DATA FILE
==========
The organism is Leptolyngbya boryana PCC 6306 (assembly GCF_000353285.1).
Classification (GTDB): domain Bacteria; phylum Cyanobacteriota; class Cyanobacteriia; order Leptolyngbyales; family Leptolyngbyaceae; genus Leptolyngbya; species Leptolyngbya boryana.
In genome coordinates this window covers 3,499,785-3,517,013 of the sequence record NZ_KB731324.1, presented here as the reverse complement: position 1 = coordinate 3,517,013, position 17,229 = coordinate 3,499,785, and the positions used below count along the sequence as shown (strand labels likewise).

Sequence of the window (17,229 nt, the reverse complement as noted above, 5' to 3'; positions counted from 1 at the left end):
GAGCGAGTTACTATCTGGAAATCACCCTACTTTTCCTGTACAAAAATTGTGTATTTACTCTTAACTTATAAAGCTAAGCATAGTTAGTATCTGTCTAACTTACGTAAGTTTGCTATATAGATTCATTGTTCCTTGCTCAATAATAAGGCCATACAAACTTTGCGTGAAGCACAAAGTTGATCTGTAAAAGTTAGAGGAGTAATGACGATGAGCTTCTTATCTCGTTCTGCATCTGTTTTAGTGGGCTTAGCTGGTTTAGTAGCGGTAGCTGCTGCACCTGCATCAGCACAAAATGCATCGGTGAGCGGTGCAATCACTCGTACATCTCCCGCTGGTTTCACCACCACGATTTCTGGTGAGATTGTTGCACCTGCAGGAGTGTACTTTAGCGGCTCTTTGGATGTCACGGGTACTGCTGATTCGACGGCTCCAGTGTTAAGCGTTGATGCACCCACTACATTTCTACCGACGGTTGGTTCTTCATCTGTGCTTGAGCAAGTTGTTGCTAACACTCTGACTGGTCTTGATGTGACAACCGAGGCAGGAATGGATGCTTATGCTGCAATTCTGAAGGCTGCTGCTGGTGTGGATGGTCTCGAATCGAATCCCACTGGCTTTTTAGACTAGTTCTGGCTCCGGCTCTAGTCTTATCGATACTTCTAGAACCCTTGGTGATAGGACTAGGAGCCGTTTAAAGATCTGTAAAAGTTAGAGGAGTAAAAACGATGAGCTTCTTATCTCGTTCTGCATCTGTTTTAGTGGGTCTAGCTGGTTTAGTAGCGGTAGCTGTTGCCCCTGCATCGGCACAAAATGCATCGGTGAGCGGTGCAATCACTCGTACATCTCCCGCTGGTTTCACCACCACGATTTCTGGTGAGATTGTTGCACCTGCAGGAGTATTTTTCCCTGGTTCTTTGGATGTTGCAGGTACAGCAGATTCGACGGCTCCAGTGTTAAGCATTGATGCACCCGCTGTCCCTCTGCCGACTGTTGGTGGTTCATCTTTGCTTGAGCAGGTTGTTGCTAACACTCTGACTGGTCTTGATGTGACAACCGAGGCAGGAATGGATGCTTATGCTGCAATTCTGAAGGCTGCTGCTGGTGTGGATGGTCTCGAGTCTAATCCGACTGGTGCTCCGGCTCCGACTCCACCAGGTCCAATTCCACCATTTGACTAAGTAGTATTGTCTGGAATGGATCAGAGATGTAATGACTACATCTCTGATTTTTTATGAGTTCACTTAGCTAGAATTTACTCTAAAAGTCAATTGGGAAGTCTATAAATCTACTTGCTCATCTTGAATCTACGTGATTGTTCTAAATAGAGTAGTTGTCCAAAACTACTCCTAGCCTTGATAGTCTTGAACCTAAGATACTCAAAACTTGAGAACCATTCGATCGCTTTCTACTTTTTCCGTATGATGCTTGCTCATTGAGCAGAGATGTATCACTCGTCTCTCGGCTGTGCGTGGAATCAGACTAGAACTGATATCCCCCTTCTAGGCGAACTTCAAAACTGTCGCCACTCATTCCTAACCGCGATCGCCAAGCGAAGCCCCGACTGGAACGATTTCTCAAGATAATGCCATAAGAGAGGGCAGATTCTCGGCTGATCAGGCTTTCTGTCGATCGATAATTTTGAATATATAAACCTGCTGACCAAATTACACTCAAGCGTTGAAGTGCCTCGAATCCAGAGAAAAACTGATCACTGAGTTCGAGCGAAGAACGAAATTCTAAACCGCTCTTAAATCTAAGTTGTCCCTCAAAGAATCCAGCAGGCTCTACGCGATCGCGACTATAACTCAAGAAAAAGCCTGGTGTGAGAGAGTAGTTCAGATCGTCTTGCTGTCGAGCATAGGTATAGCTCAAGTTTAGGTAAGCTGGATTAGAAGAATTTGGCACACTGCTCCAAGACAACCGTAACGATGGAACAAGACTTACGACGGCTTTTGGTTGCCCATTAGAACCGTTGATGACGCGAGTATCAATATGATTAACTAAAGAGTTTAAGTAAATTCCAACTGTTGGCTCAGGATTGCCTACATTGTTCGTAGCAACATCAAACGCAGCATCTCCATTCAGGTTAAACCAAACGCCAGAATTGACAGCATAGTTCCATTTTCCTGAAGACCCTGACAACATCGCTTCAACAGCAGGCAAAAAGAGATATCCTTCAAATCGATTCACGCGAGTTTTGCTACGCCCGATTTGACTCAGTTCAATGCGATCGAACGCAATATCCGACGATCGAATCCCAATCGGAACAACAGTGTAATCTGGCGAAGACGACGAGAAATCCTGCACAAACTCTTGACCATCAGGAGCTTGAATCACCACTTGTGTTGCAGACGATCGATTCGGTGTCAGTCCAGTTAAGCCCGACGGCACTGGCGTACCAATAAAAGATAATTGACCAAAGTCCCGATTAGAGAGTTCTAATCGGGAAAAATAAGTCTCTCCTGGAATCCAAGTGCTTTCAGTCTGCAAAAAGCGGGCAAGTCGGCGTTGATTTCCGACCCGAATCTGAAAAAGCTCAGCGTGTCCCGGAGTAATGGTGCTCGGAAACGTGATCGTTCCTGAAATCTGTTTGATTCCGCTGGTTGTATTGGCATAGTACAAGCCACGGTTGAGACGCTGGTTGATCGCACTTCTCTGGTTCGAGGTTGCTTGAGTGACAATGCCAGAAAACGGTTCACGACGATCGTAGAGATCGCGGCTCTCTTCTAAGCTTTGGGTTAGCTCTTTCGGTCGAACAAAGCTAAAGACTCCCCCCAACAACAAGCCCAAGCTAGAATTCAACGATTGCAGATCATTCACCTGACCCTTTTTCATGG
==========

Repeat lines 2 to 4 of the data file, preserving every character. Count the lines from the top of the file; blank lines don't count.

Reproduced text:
Classification (GTDB): domain Bacteria; phylum Cyanobacteriota; class Cyanobacteriia; order Leptolyngbyales; family Leptolyngbyaceae; genus Leptolyngbya; species Leptolyngbya boryana.
In genome coordinates this window covers 3,499,785-3,517,013 of the sequence record NZ_KB731324.1, presented here as the reverse complement: position 1 = coordinate 3,517,013, position 17,229 = coordinate 3,499,785, and the positions used below count along the sequence as shown (strand labels likewise).

Sequence of the window (17,229 nt, the reverse complement as noted above, 5' to 3'; positions counted from 1 at the left end):